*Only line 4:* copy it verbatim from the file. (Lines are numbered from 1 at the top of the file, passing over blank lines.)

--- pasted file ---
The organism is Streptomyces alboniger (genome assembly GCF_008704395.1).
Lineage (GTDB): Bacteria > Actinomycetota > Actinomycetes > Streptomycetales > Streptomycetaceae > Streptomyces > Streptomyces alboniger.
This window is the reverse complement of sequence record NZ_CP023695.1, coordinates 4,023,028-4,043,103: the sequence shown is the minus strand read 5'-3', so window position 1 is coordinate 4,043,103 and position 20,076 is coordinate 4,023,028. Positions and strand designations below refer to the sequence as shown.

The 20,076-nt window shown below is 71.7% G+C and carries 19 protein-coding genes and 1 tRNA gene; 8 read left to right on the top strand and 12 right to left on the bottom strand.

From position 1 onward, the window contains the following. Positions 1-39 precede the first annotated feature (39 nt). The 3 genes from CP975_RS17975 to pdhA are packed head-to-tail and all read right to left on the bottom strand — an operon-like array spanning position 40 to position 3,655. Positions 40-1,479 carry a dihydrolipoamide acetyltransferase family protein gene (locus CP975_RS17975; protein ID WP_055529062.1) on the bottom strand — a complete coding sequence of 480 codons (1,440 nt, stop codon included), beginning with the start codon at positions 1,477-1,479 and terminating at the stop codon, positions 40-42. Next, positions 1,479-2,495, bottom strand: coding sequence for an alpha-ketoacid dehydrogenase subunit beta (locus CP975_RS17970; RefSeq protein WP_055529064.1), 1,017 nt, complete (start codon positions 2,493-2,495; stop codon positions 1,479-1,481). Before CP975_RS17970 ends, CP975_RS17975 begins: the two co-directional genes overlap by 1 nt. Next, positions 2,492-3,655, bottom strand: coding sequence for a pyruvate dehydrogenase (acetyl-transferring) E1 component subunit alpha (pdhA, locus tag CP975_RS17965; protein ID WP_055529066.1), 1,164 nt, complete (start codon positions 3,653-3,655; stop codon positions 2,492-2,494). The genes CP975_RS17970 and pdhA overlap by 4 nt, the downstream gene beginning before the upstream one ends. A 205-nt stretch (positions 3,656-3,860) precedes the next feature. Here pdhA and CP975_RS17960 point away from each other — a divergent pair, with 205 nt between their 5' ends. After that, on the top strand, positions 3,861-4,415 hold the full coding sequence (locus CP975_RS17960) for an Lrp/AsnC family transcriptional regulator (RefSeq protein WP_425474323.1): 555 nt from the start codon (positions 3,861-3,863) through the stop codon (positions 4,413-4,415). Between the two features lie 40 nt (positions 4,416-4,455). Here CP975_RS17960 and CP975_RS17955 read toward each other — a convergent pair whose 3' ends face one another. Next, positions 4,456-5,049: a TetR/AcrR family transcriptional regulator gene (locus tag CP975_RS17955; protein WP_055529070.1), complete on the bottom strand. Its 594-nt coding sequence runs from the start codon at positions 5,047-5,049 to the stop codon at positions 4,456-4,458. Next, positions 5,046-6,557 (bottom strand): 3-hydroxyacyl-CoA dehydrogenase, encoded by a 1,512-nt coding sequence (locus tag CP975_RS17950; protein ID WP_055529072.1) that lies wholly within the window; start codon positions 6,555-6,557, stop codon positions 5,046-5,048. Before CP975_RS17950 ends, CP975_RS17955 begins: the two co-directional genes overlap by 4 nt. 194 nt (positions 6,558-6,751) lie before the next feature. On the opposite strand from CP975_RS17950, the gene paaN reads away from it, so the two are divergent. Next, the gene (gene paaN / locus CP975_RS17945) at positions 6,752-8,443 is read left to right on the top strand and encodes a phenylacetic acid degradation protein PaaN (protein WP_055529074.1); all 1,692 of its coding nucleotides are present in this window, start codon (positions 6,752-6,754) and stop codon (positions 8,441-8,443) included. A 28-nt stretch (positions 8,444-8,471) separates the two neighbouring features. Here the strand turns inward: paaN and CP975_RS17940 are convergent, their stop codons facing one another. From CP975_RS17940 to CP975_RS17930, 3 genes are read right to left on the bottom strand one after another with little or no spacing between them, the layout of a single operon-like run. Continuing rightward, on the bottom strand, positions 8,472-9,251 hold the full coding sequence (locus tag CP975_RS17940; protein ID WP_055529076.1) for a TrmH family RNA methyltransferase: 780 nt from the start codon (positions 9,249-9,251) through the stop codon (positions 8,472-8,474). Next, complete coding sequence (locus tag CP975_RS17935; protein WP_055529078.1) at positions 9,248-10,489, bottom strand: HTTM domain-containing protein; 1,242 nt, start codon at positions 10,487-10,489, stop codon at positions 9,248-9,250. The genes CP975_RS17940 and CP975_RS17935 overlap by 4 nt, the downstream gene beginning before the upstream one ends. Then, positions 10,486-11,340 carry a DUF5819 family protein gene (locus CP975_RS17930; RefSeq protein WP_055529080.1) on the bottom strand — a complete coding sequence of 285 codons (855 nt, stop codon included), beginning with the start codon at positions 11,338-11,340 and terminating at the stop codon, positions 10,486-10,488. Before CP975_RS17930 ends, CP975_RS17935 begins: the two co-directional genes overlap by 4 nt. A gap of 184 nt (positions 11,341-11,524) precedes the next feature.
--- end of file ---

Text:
The 20,076-nt window shown below is 71.7% G+C and carries 19 protein-coding genes and 1 tRNA gene; 8 read left to right on the top strand and 12 right to left on the bottom strand.